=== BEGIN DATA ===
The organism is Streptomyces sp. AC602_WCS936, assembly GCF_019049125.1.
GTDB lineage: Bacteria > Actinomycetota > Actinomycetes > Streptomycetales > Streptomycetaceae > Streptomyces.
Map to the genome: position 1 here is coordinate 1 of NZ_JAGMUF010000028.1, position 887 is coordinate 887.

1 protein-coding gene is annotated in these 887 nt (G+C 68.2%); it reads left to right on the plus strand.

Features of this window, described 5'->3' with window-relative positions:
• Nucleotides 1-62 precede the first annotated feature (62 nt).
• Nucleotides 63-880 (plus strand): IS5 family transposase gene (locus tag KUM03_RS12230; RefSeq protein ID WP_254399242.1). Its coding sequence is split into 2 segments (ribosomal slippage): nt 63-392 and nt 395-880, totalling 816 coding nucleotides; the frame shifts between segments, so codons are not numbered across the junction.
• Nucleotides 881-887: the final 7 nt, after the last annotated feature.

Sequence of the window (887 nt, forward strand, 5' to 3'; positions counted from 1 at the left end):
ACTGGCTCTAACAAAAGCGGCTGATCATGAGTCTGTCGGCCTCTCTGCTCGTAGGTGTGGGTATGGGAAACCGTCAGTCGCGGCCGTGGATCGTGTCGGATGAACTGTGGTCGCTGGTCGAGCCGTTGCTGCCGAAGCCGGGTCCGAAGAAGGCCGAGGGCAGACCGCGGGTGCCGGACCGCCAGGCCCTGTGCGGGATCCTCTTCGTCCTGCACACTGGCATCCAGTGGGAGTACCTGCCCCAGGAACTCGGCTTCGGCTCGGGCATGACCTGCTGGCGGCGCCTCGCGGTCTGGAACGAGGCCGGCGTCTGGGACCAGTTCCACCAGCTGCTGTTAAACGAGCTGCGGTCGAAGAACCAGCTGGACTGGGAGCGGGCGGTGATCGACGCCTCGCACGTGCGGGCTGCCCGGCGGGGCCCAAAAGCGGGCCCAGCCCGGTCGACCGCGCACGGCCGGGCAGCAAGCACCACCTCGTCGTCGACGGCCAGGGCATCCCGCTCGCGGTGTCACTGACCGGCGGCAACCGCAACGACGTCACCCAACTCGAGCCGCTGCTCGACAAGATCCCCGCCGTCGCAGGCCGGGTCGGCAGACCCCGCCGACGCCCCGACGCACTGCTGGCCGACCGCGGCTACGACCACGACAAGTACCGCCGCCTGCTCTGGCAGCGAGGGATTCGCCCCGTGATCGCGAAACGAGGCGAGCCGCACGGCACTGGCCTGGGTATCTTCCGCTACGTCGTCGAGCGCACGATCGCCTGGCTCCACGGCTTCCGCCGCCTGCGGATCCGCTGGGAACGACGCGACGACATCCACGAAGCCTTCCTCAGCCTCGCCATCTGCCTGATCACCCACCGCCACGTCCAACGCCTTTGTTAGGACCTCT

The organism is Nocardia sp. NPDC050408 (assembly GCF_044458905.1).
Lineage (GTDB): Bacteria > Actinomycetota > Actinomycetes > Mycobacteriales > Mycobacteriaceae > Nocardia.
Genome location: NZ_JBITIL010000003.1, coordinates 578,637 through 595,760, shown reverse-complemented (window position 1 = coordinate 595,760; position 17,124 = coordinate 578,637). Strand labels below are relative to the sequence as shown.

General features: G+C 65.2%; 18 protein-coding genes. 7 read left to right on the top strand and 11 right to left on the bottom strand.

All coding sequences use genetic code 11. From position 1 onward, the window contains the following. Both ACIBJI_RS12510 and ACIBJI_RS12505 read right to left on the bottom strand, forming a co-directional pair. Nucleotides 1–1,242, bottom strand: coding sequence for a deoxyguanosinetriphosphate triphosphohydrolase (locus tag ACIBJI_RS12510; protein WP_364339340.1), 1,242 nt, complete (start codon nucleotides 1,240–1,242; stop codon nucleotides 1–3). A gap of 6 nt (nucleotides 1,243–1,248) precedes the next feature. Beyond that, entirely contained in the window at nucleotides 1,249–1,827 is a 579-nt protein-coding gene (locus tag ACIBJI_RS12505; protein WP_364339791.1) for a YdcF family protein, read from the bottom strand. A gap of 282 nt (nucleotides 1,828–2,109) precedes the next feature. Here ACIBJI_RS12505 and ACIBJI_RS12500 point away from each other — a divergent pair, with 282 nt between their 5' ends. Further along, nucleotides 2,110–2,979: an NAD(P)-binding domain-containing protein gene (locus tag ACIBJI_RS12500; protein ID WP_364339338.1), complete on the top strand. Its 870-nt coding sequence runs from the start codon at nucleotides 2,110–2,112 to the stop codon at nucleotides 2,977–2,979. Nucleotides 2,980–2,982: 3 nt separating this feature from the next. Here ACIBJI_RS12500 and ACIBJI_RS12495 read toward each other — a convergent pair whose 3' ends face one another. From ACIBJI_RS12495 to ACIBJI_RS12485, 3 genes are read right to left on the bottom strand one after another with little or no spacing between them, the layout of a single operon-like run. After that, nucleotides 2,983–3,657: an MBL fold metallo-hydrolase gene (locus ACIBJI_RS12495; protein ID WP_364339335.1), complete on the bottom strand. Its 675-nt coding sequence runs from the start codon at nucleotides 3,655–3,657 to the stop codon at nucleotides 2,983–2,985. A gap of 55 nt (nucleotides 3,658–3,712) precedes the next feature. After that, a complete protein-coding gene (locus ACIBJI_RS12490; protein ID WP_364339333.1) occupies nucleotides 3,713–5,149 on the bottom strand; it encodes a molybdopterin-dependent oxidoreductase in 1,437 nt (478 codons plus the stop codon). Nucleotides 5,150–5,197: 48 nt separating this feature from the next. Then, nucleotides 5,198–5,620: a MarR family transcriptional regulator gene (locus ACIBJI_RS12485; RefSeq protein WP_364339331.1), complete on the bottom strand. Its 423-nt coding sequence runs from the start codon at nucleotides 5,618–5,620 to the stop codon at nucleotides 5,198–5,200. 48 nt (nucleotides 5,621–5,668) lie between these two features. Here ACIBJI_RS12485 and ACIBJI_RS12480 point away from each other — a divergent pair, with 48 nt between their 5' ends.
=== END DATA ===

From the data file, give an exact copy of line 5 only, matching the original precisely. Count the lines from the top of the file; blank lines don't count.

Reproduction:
Features of this window, described 5'->3' with window-relative positions: